Guest Columnist: Dr. Mark Littleton


In the 1970s, I taught in Lytle, Texas and chose to drive the athletic bus for the Lytle volleyball team to various locations around south Texas.  At that time, the team was a collection of fairly decent athletes, but tremendous young women. They worked hard, and I enjoyed being around them and their coach. They didn’t win many matches, but I enjoyed the time with them. I communicated that to the “coffee club” at the local morning hang-out, but the patrons seemed to care little. At that time, volleyball was a server-score game, and quite frankly, a bit boring.

Today, volleyball is a rally-score game, where a score is made on every serve. The game is much faster and much more exciting than the 1970s game that I attended. But what has not changed is the sportsmanlike attitude of the young women who play the sport. The young women who play are the athletes who we all cherish – talented, hard-working, and congenial.

In volleyball, the teams begin the matches by shaking hands. The matches end in the same manner. There is no trash-talking, and performance celebration is kept to a minimum. Thank you very much!

Tarleton is very fortunate. Coach Mary Schindler has assembled a group of classy, very talented volleyball players. Start with Hailey Roberts, a three-time all-American who was the Division II Player of the Year as a junior. Watching her perform on the court is an opportunity that few will experience. You must not miss this chance!

Then, junior Adrianna Knutson from San Antonio may well be the best athlete on the squad, but her role does not place her in a high profile position so she is often overlooked. Yet, she is another Division I talent that Coach Schindler has added to the roster.

Add-in senior Jordan Keamo, who is probably the best setter in Division II volleyball. A premier athlete from Hawaii, she is a gem on the court. You then add a complement of extremely talented young ladies, all who deserve attention but there is little room for mention.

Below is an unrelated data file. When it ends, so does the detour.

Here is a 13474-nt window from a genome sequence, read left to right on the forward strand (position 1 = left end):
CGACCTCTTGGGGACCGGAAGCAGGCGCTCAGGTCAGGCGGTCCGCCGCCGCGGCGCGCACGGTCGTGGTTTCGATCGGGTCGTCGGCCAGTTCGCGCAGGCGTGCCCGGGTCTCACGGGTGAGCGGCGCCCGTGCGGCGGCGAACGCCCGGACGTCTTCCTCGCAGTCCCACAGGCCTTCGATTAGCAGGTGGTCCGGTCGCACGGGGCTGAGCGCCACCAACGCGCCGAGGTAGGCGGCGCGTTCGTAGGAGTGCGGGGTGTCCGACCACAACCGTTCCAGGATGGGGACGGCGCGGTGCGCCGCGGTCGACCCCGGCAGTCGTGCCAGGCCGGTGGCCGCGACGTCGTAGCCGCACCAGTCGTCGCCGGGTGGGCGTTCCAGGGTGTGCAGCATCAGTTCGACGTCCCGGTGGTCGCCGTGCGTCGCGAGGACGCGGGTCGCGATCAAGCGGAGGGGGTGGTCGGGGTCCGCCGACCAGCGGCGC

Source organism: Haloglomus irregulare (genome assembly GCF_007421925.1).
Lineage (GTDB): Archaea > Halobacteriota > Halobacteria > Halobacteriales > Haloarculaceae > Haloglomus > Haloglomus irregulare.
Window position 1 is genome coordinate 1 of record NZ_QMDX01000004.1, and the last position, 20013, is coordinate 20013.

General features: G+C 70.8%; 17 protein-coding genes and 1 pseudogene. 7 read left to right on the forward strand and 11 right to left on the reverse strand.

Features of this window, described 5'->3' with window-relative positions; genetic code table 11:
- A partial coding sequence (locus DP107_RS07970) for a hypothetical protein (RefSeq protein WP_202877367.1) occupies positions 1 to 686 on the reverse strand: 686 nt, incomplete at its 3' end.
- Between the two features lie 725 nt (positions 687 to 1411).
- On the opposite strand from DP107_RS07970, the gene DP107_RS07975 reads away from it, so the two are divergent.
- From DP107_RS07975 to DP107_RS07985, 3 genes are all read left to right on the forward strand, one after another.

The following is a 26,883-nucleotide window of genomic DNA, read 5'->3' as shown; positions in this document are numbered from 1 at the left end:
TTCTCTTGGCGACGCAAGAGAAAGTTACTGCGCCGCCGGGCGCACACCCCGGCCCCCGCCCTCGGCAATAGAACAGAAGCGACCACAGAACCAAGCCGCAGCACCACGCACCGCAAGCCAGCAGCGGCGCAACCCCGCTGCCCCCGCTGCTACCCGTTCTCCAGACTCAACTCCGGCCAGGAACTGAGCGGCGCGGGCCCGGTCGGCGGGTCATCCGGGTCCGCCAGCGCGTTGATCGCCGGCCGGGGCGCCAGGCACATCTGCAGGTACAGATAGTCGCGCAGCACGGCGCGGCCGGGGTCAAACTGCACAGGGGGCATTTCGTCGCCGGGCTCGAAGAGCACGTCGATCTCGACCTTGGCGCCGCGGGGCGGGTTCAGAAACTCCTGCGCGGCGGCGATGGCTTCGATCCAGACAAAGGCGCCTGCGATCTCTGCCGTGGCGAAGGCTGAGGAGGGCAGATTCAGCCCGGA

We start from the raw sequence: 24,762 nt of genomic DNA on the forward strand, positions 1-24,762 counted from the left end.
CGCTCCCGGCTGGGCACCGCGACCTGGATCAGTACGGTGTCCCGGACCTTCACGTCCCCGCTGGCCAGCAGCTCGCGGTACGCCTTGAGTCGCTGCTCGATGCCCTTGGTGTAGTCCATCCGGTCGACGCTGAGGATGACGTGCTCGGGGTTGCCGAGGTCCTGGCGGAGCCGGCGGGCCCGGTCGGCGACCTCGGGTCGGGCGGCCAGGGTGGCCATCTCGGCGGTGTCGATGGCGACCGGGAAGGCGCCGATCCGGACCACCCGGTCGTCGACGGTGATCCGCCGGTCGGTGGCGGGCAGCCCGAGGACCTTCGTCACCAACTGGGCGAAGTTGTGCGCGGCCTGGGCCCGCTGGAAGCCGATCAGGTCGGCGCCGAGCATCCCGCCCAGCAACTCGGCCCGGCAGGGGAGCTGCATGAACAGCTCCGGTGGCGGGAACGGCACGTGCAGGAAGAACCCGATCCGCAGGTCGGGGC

Yet, their greatest talent is not on the volleyball court. All of these young women are great, young women. They are kind beyond measure, giving beyond belief, and humble way more than their talent would dictate. At the end of every match, I receive a chorus of “thank you for coming.” Geez, I think, “thank you for being at Tarleton.”

One of the greatest talents who exited the program is Stephenville Independent School District’s very own Katie Covell Fulton. Ironically, she is also a former player for Lytle (well after I left the community). She, like many others in the Tarleton volleyball program, has captured the hearts of community members.

If you’ve not done so, attend ONE Tarleton volleyball game. In an era that promotes athletes who are “all about me,” you will see athletes who are all about the team. You will be inspired, amazed, and proud. I am quite confident that you will attend another.

In addition, you will see a great team, with great athletes, who act as great young ladies. They will make you proud. Thank you, Coach Schindler, Katie Covell Fulton, Hailey Roberts, Adrianna Knutson, Jordan Keamo, and scores of others who demonstrate class, and show what it is to be an NCAA athlete.

Dr. Mark Littleton lives in Stephenville and is a professor of Educational Administration at Tarleton.

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